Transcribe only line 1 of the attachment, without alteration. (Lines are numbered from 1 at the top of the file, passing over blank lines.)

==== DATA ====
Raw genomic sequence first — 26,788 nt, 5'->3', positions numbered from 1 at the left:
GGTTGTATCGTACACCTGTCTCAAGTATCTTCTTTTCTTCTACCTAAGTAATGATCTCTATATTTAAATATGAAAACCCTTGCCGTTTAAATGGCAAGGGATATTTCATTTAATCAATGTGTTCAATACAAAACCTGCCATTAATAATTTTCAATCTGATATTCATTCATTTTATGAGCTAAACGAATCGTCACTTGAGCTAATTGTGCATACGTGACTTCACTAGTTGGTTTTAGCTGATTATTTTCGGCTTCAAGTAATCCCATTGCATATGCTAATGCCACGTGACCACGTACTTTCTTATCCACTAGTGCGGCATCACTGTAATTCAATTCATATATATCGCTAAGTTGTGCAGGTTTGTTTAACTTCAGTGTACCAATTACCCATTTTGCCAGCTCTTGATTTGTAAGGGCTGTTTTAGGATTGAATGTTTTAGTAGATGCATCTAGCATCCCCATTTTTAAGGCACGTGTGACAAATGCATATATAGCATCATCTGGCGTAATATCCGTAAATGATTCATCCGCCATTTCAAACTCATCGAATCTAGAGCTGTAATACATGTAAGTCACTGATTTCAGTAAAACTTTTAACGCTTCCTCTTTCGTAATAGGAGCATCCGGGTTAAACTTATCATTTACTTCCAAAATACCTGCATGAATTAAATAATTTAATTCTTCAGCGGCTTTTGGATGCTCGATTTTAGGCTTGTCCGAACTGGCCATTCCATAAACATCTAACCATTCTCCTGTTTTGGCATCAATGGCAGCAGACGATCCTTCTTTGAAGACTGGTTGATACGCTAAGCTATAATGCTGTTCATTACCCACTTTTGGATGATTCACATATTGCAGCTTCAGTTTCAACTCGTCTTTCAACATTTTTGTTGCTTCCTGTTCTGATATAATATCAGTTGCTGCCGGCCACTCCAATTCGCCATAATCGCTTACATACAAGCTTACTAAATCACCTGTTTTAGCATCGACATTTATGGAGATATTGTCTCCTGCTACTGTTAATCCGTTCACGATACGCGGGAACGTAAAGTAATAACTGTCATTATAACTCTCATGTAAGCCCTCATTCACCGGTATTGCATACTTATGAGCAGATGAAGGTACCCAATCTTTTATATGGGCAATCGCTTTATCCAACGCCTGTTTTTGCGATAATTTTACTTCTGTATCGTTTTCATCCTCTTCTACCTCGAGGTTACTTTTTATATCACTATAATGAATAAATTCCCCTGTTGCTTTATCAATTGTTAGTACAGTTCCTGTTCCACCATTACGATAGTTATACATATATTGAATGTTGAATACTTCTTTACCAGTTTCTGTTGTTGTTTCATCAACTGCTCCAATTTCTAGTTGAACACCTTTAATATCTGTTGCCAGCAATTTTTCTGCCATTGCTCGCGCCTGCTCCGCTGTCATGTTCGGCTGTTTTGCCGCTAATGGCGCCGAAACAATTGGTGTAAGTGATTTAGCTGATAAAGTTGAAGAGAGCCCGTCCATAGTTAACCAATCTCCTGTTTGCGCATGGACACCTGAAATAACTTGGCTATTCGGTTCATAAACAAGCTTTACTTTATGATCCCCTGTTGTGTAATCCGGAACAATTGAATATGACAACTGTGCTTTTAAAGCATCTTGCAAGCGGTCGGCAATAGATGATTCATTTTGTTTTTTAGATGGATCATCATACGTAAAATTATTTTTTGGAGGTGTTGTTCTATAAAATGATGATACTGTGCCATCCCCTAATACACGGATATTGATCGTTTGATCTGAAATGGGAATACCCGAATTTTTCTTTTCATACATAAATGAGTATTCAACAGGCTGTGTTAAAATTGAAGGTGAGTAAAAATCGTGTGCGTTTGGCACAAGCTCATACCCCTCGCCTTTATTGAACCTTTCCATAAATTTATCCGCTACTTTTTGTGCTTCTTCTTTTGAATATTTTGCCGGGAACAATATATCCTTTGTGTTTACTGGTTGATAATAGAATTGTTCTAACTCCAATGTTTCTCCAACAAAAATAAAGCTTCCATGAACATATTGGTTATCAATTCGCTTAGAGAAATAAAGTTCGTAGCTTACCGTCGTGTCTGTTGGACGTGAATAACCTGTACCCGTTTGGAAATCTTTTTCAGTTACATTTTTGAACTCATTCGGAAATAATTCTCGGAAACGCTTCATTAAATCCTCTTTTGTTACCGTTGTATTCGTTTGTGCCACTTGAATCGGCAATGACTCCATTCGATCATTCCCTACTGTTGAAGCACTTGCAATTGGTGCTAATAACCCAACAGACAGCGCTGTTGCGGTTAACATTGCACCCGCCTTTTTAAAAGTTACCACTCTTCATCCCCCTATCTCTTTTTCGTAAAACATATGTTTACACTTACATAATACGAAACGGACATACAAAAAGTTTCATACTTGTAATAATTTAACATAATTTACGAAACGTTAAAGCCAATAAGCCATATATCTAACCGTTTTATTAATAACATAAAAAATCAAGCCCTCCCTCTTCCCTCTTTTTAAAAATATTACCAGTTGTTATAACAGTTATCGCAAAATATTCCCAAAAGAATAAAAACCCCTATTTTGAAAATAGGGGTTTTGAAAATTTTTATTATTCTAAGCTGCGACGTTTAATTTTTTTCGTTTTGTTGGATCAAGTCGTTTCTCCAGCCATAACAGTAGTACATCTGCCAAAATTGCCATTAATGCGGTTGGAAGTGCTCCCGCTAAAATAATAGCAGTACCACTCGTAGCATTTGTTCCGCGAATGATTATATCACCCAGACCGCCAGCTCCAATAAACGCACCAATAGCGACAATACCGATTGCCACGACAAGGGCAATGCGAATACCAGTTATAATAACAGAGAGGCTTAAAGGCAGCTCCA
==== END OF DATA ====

Raw genomic sequence first — 26,788 nt, 5'->3', positions numbered from 1 at the left: